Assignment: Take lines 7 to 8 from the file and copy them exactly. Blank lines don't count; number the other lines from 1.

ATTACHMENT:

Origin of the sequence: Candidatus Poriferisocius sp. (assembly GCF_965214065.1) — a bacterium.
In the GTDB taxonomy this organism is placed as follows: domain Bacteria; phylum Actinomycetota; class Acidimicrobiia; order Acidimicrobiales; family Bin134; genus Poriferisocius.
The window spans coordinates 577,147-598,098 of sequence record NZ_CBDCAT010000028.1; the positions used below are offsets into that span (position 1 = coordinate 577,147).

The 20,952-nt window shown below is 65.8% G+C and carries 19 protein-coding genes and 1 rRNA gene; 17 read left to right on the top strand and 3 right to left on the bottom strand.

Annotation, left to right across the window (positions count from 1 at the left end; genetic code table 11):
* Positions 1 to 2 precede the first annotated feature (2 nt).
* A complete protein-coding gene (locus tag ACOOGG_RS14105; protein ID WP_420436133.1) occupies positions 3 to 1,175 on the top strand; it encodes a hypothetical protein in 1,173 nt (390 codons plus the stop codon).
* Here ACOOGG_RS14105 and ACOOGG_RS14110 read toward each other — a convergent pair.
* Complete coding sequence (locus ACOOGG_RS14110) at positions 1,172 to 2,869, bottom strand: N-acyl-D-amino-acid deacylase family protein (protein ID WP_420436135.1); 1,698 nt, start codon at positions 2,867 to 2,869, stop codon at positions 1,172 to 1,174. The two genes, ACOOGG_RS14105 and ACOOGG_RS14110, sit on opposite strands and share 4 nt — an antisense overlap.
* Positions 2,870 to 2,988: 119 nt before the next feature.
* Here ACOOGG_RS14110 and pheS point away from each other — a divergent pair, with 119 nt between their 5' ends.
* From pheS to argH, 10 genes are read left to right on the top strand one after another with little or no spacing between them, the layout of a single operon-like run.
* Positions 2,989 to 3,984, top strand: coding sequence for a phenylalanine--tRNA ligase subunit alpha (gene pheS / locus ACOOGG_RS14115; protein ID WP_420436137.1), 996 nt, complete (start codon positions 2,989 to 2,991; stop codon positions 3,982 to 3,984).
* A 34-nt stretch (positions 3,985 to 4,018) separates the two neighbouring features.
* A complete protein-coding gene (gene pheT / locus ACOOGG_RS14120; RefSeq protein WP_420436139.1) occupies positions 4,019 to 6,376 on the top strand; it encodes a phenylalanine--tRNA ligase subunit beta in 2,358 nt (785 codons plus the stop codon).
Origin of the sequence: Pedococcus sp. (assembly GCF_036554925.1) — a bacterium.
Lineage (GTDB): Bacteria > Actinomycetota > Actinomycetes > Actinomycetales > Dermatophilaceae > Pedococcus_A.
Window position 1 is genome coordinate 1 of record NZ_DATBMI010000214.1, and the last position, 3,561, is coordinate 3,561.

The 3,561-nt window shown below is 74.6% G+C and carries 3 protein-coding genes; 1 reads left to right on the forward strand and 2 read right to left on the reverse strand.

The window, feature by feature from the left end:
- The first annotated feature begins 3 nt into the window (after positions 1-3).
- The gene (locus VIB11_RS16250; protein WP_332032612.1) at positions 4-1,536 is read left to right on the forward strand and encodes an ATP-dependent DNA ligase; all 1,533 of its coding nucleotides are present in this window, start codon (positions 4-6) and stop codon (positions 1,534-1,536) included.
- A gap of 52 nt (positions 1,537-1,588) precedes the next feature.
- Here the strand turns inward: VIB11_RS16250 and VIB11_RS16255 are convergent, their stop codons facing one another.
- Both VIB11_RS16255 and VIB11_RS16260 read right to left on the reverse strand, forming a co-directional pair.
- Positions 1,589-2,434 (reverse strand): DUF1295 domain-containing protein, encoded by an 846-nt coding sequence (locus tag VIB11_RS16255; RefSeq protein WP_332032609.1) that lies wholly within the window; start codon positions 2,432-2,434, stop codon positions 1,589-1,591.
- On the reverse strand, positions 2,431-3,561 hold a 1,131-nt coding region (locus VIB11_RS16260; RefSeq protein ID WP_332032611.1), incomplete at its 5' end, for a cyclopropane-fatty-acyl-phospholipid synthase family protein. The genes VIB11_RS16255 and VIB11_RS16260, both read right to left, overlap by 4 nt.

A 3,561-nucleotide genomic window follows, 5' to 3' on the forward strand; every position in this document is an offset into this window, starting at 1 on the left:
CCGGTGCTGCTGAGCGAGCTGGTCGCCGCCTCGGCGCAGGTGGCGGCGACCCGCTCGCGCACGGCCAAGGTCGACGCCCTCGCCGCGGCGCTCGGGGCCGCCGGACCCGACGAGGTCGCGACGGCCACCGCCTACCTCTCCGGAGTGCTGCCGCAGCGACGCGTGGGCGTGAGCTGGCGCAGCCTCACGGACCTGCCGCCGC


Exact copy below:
* A complete protein-coding gene (locus tag ACOOGG_RS14105; protein ID WP_420436133.1) occupies positions 3 to 1,175 on the top strand; it encodes a hypothetical protein in 1,173 nt (390 codons plus the stop codon).
* Here ACOOGG_RS14105 and ACOOGG_RS14110 read toward each other — a convergent pair.